End Using

Please note, that even though the Data Source is defined in RDL, when using it as a local report (ReportViewer.LocalReport) you need to provide your ReportViewer with an actual data source, which can be either of type DataTable, DataReader or any other appropriate:

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        Dim reportDataSource As ReportDataSource = New ReportDataSource("ReportDataSet", dataReader)
 
        ReportViewer1.LocalReport.DataSources.Clear()
        ReportViewer1.LocalReport.DataSources.Add(reportDataSource)
        Dim reportDataSource As ReportDataSource = New ReportDataSource("ReportDataSet", dataReader)

        ReportViewer1.LocalReport.DataSources.Clear()
        ReportViewer1.LocalReport.DataSources.Add(reportDataSource)

Other way of using the generated RDL is to upload it to existing SSRS server using the SSRS web service and then link ReportViewer.ServerReport to it. In this case you won’t need to bind a data source to ReportViewer, since SQL Server will do all the magic for you itself.
If you successfully build the project, run it, change SQL connection string and SQL as you need and click “Generate and Run Report” button, and if everything went fine, you will see the result of your work:

screenshot

The full source of the sample you will find here: RDLSample.zip.Hope it will be a good starting point in developing of your own nice report builder.

 

How to handle Keyboard Focus Events globally in WPF

You will find quite a few cases when your application would need to handle the changing of keyboard focus globally at application level, not just on a single control element or even a form level. The simple adding listeners to all possible elements will not be an effective way and doesn’t guarantee you to have full control on these events.

More effective and reliable would be to register a handler for routed events Keyboard.PreviewGotKeyboardFocusEvent and Keyboard.PreviewLostKeyboardFocusEvent.

The registering can be done by EventManager.RegisterClassHandler method with the following syntax:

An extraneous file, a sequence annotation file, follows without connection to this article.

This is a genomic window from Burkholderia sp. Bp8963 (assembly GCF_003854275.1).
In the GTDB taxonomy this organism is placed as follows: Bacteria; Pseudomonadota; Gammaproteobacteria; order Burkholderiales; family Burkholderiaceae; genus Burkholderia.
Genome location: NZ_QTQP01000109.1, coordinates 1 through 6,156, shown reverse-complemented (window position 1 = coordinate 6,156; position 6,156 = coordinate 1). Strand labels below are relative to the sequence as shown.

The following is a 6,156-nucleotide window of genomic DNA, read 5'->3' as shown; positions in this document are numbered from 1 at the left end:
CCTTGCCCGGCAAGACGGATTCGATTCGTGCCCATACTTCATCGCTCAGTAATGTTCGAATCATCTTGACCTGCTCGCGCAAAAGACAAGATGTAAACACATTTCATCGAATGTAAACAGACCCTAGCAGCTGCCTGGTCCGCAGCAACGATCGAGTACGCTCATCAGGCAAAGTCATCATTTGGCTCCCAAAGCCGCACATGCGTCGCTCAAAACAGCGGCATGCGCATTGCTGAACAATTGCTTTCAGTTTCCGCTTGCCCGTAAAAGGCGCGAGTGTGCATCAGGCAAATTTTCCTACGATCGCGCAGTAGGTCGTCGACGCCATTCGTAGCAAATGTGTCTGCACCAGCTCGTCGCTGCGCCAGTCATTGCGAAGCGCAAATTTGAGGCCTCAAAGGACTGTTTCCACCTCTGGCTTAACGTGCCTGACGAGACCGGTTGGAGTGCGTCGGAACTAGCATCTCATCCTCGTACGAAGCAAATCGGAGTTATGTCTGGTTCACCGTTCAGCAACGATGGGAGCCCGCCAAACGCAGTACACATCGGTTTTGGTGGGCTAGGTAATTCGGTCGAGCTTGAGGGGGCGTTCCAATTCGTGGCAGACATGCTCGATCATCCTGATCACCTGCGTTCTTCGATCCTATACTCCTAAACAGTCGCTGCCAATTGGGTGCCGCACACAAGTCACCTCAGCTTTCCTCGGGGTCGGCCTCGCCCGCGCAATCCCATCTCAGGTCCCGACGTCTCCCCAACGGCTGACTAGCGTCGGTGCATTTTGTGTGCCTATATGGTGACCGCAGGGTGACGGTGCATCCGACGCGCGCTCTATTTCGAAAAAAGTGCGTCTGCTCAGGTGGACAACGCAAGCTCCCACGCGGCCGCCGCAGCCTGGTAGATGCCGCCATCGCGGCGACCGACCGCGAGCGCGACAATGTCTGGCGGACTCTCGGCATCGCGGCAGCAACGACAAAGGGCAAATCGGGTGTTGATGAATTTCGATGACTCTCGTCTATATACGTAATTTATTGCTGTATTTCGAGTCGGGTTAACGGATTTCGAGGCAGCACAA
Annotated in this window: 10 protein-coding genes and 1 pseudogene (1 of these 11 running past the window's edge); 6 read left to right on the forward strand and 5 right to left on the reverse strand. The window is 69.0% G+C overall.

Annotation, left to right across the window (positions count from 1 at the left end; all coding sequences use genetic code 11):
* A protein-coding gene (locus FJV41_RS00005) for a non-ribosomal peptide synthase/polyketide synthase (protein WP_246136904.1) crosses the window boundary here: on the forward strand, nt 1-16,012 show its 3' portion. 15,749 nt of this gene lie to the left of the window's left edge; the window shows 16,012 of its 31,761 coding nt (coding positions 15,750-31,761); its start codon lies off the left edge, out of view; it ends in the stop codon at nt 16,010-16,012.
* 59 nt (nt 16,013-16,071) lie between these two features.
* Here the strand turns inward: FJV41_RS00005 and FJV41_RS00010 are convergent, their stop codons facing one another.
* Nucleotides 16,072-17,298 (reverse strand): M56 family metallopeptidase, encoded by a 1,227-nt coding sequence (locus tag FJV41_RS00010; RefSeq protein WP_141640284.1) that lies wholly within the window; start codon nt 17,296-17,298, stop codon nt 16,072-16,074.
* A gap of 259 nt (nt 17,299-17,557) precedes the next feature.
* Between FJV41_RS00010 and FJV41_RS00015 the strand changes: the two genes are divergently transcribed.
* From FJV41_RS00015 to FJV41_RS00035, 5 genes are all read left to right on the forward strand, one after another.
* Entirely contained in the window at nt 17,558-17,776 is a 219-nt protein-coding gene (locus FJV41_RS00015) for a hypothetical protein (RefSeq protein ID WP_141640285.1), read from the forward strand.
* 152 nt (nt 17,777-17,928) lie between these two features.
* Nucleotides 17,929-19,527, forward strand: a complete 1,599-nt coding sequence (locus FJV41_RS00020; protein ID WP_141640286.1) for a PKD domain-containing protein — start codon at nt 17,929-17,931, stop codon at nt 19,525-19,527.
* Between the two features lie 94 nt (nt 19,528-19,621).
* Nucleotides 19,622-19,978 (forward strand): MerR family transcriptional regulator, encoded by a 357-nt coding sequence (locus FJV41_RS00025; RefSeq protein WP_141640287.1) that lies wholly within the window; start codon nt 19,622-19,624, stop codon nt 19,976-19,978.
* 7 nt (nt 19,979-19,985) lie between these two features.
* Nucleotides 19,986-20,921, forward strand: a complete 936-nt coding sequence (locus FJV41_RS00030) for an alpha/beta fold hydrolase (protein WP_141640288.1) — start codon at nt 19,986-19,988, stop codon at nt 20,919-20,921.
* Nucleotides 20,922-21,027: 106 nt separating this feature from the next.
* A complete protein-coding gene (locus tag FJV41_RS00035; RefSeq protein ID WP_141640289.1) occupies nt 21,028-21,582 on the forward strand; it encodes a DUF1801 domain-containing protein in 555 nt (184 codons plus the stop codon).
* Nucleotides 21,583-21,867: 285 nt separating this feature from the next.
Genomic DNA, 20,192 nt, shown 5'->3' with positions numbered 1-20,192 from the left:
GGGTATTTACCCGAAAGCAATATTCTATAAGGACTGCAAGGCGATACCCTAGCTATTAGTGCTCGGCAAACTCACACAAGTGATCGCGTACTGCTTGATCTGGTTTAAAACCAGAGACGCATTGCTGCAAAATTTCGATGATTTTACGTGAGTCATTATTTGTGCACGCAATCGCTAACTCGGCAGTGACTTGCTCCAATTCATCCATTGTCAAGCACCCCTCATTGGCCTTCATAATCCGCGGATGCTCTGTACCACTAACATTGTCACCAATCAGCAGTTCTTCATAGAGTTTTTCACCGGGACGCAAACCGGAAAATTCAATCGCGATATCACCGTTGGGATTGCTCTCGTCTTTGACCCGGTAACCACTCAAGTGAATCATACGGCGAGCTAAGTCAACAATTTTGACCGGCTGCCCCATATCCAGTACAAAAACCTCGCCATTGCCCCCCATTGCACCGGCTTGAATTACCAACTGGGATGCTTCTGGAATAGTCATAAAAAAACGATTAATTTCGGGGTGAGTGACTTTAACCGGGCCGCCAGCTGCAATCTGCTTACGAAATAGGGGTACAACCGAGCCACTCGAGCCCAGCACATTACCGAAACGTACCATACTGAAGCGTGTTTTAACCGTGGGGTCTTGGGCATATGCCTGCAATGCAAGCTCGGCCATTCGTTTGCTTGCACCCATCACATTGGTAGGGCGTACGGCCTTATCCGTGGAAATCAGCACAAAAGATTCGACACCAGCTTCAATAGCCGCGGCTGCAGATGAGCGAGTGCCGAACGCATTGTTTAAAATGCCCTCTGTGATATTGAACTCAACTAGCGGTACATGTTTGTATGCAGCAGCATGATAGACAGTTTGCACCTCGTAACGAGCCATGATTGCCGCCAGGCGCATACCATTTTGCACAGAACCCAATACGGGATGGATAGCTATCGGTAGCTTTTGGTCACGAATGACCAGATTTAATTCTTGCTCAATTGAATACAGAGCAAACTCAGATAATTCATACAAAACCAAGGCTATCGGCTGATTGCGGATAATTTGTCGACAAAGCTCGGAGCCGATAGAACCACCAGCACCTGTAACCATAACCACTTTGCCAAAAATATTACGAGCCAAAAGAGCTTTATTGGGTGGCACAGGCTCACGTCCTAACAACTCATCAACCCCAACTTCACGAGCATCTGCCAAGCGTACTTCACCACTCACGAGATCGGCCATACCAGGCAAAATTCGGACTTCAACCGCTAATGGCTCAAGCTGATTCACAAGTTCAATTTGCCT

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EventManager.RegisterClassHandler( _
    GetType(UIElement), _
    Keyboard.PreviewGotKeyboardFocusEvent, _
    New KeyboardFocusChangedEventHandler( _
        AddressOf OnElementGotKeyboardFocus))
EventManager.RegisterClassHandler( _
    GetType(UIElement), _
    Keyboard.PreviewGotKeyboardFocusEvent, _
    New KeyboardFocusChangedEventHandler( _
        AddressOf OnElementGotKeyboardFocus))

It should be used with attention though, because due to the fact that they are preview events, this method may lead to the wrong results if some element in between has marked the event as handled.

The attached WPF example project demonstrates how to update the application’s status bar with the ToolTip text of the selected/focused control (of course this concrete thing can be done in more elegant ways, but just for a simple example).
screenshot
The example project can be downloaded from here: GlobalFocusHandling.zip.

 

How to use SSRS Web Service from Java

 

  1. Import the reporting service wsdl using wsimport tool which is available in JDK starting from v1.6:
    wsimport.exe http://<server>/reportserver/reportService2005.asmx?wsdl -s  -extension</server>
  2. Copy the resulting package to your java project. Amon other things, it will contain the ReportingService2005 class and the ReportingService2005Soap interface which are the main point of your interest.
    Continue reading…
 

How to serialize objects in VBA

Generally speaking, VBA doesn’t provide the possibility to serialize objects, and if you are interested in this topic, you might seen quite a few blogs around this thing, and the answer is always the same – generically not possible, period.

But nothing is impossible though. This article describes a workaround which will give you a general way to serialize any type of objects, including those derived from the native VBA classes (e.g. Workbook etc), custom VBA classes and the COM objects.
Continue reading…

 

How to exclusively lock a table in MS SQL

Start a transaction and select from the table using the (TABLOCKX) hint.

As the result, read from this table outside of the transaction will be queued until the transaction is committed or rolled back.

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BEGIN TRAN  
 
SELECT    * 
FROM      Table1 (TABLOCKX)    
 
WAITFOR DELAY '00:00:30'    
 
ROLLBACK TRAN
BEGIN TRAN  

SELECT    * 
FROM      Table1 (TABLOCKX)    

WAITFOR DELAY '00:00:30'    

ROLLBACK TRAN